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Brown Recluse Spider

  SPIDERS    SPIDER ELIMINATION

Araneae: Loxascelidae, Loxosceles reclusa

Brown recluse spiders belong to a group of spiders commonly known as violin spiders or fiddle backs. This is because of a characteristic fiddle-shaped pattern they have on their head region. The spider is golden brown with the fiddle being dark brown or black. This spider is not hairy and the fiddle pattern is often shiny. They are about 1/4 to 3/4 inch long. Members of this small family are known for their poisonous venom. They have six eyes in three pairs. The cephalothorax is rather flat above and has a conspicuous, lengthwise furrow in the midline at the rear third. Each foot has two claws. Many of the wolf spiders are similar in appearance and have similar markings as the brown recluse. They are large, robust, hairy, and therefore they can be distinguished from the brown recluse.

These spiders spin small, irregular webs under bark, stones or other secluded areas. Their venom is especially poisonous to people; those bitten often become ill and find that the wound does not heal quickly. Both male and female recluse spiders, as well as their spiderlings, are capable of injecting venom which may result in serious lesion formation or systemic reactions.  The severity of the bite may vary. The symptoms may vary from no harm at all to a reaction that is quite severe.  Usually, the brown recluse spider bite is not felt and the pain sets in from six to eight hours later.  A typical bite area may resemble a pimple, postule or blister formation within six to 12 hours later.  Mild to severe pain accompanied by swelling may occur during this interval.  The surrounding tissue begins to darken, is irregular in shape with sharply raised edges resulting in a sunken area which may be several centimeters in diameter.  Often there is a systemic reaction within 24-36 hours characterized by restlessness, fever, chills, nausea, weakness, and joint pain. Where the bite occurs there is often tissue death and skin is sloughed off.   In some severe cases, a wound may develop that lasts several months.  In all cases, a physician should be notified. If at all possible, kill and take the spider to the physician for positive identification. Individual spiders can be crushed underfoot or sprayed with an aerosol spray. For more about elimination and control of recluse spiders, go to our Spider Elimination page.  Go to the Spider Products page to see breakdown of products used to control Brown Recluse and other spiders.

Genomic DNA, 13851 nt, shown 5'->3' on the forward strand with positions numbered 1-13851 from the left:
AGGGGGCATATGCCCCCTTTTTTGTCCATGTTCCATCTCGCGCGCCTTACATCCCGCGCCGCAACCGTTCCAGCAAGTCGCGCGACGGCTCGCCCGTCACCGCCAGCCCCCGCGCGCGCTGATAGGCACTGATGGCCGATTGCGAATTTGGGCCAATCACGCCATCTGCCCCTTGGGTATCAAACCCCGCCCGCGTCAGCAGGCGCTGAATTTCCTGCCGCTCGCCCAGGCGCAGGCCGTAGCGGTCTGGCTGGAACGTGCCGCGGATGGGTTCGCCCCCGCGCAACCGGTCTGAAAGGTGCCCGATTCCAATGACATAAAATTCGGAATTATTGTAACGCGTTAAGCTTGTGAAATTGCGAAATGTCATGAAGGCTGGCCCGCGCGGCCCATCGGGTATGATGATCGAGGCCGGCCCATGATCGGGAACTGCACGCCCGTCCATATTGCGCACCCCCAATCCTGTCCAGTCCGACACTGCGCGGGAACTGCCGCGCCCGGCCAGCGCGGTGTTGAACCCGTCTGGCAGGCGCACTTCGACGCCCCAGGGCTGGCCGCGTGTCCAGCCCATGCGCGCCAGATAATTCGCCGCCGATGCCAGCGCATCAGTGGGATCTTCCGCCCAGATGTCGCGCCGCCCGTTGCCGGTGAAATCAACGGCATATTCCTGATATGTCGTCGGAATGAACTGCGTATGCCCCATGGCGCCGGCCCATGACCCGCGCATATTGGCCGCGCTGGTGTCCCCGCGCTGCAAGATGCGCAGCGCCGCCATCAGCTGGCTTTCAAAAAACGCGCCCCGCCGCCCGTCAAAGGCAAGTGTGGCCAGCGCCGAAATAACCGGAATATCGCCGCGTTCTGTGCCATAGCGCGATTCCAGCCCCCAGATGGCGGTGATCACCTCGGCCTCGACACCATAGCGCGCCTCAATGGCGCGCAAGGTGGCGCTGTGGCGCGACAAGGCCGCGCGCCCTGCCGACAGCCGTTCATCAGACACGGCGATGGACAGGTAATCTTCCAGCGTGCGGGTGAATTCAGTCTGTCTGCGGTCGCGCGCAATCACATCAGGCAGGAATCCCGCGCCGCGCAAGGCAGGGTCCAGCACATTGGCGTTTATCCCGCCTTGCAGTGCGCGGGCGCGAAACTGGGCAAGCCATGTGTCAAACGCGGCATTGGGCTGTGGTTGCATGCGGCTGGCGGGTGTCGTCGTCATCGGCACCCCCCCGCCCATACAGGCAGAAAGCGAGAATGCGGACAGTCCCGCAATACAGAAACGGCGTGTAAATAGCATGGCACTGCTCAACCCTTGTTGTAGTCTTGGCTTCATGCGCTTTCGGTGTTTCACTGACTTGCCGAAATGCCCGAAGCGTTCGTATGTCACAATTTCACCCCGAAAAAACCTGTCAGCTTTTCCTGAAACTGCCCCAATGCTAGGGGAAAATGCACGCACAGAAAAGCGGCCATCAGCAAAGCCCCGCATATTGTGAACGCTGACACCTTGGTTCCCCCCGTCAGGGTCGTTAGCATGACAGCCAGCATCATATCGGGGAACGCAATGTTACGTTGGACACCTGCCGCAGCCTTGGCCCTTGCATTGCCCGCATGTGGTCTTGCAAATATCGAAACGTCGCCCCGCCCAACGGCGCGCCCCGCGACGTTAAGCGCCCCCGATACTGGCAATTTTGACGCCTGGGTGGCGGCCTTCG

Bites and Stings    Brown Recluse Spider Bite 

Brown recluse spiders are found primarily in the Midwest. Many cases of bites are reported from Alabama, Florida, Georgia, Texas, Kansas, Missouri, and Oklahoma. They are suspected of being in other states as well. The edge of its range just reaches the tip of western Virginia, but it occurs rarely in this state. The spider commonly lives in basements, attics and garages of houses and often hides behind boards and boxes.   Bites often occur when the spiders hide in towels or old clothes left in those areas. The Brown Recluse has adapted quite well to indoor habitats.  They are commonly found in the storage areas of residences, including areas such as attics, closets, bedrooms and other dark recesses.  This spider frequently inhabits clothing, toys, books, boxes, furniture as well as transport trucks, tool sheds, tree houses and little used or abandoned dog houses.

The brown recluse are nocturnal and prefer foods such as firebrats, crickets, cockroaches and other soft bodied creatures.  Earning their name well, the recluse spider ceases its wanderings at first light.  People are most commonly bitten in bed, while changing clothes, or cleaning storage areas.  Not only will this spider hide in cracks and crevices of the home, they will often climb into clothing or shoes that someone has laid out to wear the following day.

Female deposits eggs in off-white silken cases about 1/3 inch in diameter in sheltered, dark areas. Spiderlings emerge in 24-36 days and abandon the egg case. Development is slow, influenced by weather conditions and food availability. They reach maturity in 10 to 12 months and can survive long periods of time without food or water.   Immature spiderlings resemble adult brown recluse spiders but have lighter coloration.  Adult males and females will vary from light tan to dark brown.

For methods to eliminate and control brown recluse spiders, go to Spider Elimination.  

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